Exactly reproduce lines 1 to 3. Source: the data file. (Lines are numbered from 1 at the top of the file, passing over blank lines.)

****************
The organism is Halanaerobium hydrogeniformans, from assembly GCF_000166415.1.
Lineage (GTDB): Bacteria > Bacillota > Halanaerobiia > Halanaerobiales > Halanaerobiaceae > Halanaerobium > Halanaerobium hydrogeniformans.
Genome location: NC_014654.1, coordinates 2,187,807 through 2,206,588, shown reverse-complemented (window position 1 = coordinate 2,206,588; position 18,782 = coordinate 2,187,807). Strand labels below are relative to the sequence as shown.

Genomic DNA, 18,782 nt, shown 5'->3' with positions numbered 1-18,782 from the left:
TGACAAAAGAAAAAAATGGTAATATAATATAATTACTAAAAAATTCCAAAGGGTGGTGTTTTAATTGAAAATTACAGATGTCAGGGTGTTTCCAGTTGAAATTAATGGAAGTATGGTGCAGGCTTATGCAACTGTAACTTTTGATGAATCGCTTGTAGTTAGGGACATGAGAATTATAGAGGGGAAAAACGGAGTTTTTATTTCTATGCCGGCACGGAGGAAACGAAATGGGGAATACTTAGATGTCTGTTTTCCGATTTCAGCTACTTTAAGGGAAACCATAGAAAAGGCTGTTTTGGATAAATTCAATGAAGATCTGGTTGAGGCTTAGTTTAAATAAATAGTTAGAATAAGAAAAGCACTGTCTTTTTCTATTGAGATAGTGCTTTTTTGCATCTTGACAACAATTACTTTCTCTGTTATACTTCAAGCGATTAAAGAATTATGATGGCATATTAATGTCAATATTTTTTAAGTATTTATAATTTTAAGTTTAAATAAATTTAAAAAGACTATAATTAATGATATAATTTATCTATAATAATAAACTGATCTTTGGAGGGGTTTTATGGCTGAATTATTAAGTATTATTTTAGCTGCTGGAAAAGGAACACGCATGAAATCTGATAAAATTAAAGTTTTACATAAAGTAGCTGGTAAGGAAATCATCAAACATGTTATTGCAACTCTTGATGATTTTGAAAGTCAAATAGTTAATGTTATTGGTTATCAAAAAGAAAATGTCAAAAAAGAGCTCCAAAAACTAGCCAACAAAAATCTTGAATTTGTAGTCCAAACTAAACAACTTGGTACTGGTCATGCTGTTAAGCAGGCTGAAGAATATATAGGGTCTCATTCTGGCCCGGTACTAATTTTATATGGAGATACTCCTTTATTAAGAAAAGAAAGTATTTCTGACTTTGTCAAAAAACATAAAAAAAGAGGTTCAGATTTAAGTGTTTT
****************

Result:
The organism is Halanaerobium hydrogeniformans, from assembly GCF_000166415.1.
Lineage (GTDB): Bacteria > Bacillota > Halanaerobiia > Halanaerobiales > Halanaerobiaceae > Halanaerobium > Halanaerobium hydrogeniformans.
Genome location: NC_014654.1, coordinates 2,187,807 through 2,206,588, shown reverse-complemented (window position 1 = coordinate 2,206,588; position 18,782 = coordinate 2,187,807). Strand labels below are relative to the sequence as shown.